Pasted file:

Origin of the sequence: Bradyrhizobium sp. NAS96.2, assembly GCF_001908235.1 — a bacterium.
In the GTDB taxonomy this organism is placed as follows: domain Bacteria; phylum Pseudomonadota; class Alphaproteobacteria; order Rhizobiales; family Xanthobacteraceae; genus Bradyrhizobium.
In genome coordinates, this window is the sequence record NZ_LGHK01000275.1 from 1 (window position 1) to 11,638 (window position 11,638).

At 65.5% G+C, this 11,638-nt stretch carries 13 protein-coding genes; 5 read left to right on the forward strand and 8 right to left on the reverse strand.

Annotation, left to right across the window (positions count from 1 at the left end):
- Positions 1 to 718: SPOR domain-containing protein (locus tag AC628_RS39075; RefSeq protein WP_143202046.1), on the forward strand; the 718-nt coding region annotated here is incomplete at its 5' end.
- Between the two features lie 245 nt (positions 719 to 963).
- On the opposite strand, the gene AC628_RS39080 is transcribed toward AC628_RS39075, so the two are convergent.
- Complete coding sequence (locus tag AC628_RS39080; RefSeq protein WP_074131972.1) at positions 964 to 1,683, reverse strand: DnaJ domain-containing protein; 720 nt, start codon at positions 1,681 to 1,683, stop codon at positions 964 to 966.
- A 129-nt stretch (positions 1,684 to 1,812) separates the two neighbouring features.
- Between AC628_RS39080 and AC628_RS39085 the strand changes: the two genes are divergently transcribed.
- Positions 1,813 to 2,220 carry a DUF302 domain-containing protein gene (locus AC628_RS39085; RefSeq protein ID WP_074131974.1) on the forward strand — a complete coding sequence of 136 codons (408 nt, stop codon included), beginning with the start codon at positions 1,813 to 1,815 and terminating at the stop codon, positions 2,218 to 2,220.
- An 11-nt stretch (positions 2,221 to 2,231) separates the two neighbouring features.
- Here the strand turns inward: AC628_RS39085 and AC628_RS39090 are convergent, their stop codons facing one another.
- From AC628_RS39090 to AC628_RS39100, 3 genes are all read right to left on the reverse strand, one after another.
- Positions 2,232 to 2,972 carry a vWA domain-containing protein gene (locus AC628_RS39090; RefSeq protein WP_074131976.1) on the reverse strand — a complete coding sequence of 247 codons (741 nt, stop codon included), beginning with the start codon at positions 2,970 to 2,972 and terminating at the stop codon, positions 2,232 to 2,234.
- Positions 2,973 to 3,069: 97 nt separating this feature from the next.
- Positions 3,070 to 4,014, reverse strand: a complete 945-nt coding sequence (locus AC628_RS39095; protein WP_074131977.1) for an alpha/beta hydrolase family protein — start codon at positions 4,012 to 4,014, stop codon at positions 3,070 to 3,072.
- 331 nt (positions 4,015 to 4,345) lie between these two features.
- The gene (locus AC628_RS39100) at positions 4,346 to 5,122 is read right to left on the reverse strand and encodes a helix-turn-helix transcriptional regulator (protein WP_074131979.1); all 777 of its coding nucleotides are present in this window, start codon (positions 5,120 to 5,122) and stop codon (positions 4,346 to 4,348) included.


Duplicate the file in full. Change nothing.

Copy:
Origin of the sequence: Bradyrhizobium sp. NAS96.2, assembly GCF_001908235.1 — a bacterium.
In the GTDB taxonomy this organism is placed as follows: domain Bacteria; phylum Pseudomonadota; class Alphaproteobacteria; order Rhizobiales; family Xanthobacteraceae; genus Bradyrhizobium.
In genome coordinates, this window is the sequence record NZ_LGHK01000275.1 from 1 (window position 1) to 11,638 (window position 11,638).

At 65.5% G+C, this 11,638-nt stretch carries 13 protein-coding genes; 5 read left to right on the forward strand and 8 right to left on the reverse strand.

Annotation, left to right across the window (positions count from 1 at the left end):
- Positions 1 to 718: SPOR domain-containing protein (locus tag AC628_RS39075; RefSeq protein WP_143202046.1), on the forward strand; the 718-nt coding region annotated here is incomplete at its 5' end.
- Between the two features lie 245 nt (positions 719 to 963).
- On the opposite strand, the gene AC628_RS39080 is transcribed toward AC628_RS39075, so the two are convergent.
- Complete coding sequence (locus tag AC628_RS39080; RefSeq protein WP_074131972.1) at positions 964 to 1,683, reverse strand: DnaJ domain-containing protein; 720 nt, start codon at positions 1,681 to 1,683, stop codon at positions 964 to 966.
- A 129-nt stretch (positions 1,684 to 1,812) separates the two neighbouring features.
- Between AC628_RS39080 and AC628_RS39085 the strand changes: the two genes are divergently transcribed.
- Positions 1,813 to 2,220 carry a DUF302 domain-containing protein gene (locus AC628_RS39085; RefSeq protein ID WP_074131974.1) on the forward strand — a complete coding sequence of 136 codons (408 nt, stop codon included), beginning with the start codon at positions 1,813 to 1,815 and terminating at the stop codon, positions 2,218 to 2,220.
- An 11-nt stretch (positions 2,221 to 2,231) separates the two neighbouring features.
- Here the strand turns inward: AC628_RS39085 and AC628_RS39090 are convergent, their stop codons facing one another.
- From AC628_RS39090 to AC628_RS39100, 3 genes are all read right to left on the reverse strand, one after another.
- Positions 2,232 to 2,972 carry a vWA domain-containing protein gene (locus AC628_RS39090; RefSeq protein WP_074131976.1) on the reverse strand — a complete coding sequence of 247 codons (741 nt, stop codon included), beginning with the start codon at positions 2,970 to 2,972 and terminating at the stop codon, positions 2,232 to 2,234.
- Positions 2,973 to 3,069: 97 nt separating this feature from the next.
- Positions 3,070 to 4,014, reverse strand: a complete 945-nt coding sequence (locus AC628_RS39095; protein WP_074131977.1) for an alpha/beta hydrolase family protein — start codon at positions 4,012 to 4,014, stop codon at positions 3,070 to 3,072.
- 331 nt (positions 4,015 to 4,345) lie between these two features.
- The gene (locus AC628_RS39100) at positions 4,346 to 5,122 is read right to left on the reverse strand and encodes a helix-turn-helix transcriptional regulator (protein WP_074131979.1); all 777 of its coding nucleotides are present in this window, start codon (positions 5,120 to 5,122) and stop codon (positions 4,346 to 4,348) included.